Chen, P.3; Ahmad, S.4; Ahn, K.5; Barrillon, P.4; Blin-Bondil, S.4; Brandt, Søren1; Budtz-Jørgensen, Carl1; Castro-Tirado, A. J.3; Choi, H. S.3; Choi, Y. J.3; Connell, P.6; Dagoret-Campagne, S.4; De La Taille, C.4; Eyles, C.6; Grossan, B.7; Hermann, I.8; Huang, M. -H. A.9; Jeong, S.13; Jung, A.13; Kim, J. E.13; Kim, S. H.5; Kim, Y. W.13; Lee, J.13; Lim, H.13; Linder, E. V.7; Liu, T. -C.14; Lund, Niels1; Min, K. W.8; Na, G. W.13; Nam, J. W.13; Nam, K.13; Panayuk, M. I.15; Park, I. H.13; Re-Glero, V.6; Rodrigo, J. M.6; Smoot, G. F.7; Suh, Y. D.8; Svelitov, S.15; Vedenken, N.15; Wang, M. -Z14; Yashin, I.15; Zhao, Menghua13
1 National Space Institute, Technical University of Denmark2 Astrophysics, National Space Institute, Technical University of Denmark3 unknown4 University of Paris5 Yonsei University6 University of Valencia7 University of California at Berkeley8 Korea Advanced Institute of Science & Technology9 National United University10 Ewha Womans University11 National Taiwan University12 Moscow State University13 Ewha Womans University14 National Taiwan University15 Moscow State University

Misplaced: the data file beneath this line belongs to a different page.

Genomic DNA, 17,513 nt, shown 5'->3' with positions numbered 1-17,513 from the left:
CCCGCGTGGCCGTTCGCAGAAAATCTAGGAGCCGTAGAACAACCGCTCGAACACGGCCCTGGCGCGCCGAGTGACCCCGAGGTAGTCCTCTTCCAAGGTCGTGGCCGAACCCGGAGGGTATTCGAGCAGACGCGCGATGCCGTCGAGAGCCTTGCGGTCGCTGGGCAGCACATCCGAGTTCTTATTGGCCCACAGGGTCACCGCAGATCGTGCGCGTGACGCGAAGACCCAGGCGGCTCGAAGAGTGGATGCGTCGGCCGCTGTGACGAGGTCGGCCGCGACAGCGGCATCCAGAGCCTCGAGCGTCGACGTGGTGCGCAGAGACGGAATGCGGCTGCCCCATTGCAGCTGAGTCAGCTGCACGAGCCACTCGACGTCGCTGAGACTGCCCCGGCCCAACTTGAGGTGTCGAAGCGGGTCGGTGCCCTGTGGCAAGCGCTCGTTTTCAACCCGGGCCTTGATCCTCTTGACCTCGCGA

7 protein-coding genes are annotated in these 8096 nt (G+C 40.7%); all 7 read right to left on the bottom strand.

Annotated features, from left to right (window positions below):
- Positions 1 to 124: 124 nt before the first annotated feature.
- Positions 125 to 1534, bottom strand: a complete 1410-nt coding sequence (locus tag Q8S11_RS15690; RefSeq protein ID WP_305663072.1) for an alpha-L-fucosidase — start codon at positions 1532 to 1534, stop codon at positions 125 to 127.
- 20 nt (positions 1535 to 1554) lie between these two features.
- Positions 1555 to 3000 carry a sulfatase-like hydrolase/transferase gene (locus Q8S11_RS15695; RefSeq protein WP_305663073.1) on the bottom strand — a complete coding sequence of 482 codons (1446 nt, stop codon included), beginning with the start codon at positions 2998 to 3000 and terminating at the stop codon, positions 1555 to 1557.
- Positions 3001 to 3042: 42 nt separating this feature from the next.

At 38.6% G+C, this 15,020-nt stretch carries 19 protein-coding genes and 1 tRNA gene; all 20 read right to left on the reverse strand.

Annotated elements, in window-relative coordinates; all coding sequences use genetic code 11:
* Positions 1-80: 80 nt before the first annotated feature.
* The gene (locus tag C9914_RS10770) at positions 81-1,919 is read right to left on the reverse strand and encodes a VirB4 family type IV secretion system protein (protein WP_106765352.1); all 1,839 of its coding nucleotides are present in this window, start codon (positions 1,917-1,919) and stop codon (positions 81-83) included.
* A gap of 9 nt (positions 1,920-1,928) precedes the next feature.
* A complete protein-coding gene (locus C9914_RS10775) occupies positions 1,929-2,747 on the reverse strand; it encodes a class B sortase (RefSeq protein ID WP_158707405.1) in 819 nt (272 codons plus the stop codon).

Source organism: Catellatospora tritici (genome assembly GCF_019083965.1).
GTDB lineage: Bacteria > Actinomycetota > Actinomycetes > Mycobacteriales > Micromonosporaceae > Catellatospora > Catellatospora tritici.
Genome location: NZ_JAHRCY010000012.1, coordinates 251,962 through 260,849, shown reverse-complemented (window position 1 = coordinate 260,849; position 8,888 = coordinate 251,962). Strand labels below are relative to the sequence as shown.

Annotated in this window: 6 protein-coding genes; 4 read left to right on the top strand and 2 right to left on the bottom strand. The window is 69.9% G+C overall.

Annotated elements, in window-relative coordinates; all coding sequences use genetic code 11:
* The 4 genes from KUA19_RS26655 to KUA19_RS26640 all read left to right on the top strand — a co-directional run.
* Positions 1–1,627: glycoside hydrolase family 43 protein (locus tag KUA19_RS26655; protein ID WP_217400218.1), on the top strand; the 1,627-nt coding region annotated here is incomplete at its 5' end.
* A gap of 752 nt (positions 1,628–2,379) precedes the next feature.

Hundreds of gamma-ray burst (GRB) optical light curves have been measured since the discovery of optical afterglows. However, even after nearly 7 years of operation of the Swift Observatory, only a handful of measurements have been made soon (within a minute) after the gamma ray signal. This lack of early observations fails to address burst physics at short time scales associated with prompt emissions and progenitors. Because of this lack of sub-minute data, the characteristics of the rise phase of optical light curve of short-hard type GRB and rapid-rising GRB, which may account for ~30% of all GRB, remain practically unknown. We have developed methods for reaching sub-minute and sub-second timescales in a small spacecraft observatory. Rather than slewing the entire spacecraft to aim the optical instrument at the GRB position, we use rapidly moving mirror to redirect our optical beam. As a first step, we employ motorized slewing mirror telescope (SMT), which can point to the event within 1s, in the UFFO Pathfinder GRB Telescope onboard the Lomonosov satellite to be launched in Nov. 2011. UFFO's sub-minute measurements of the optical emission of dozens of GRB each year will result in a more rigorous test of current internal shock models, probe the extremes of bulk Lorentz factors, provide the first early and detailed measurements of fast-rise GRB optical light curves, and help verify the prospect of GRB as a new standard candle. We will describe the science and the mission of the current UFFO Pathfinder project, and our plan of a full-scale UFFO-100 as the next step.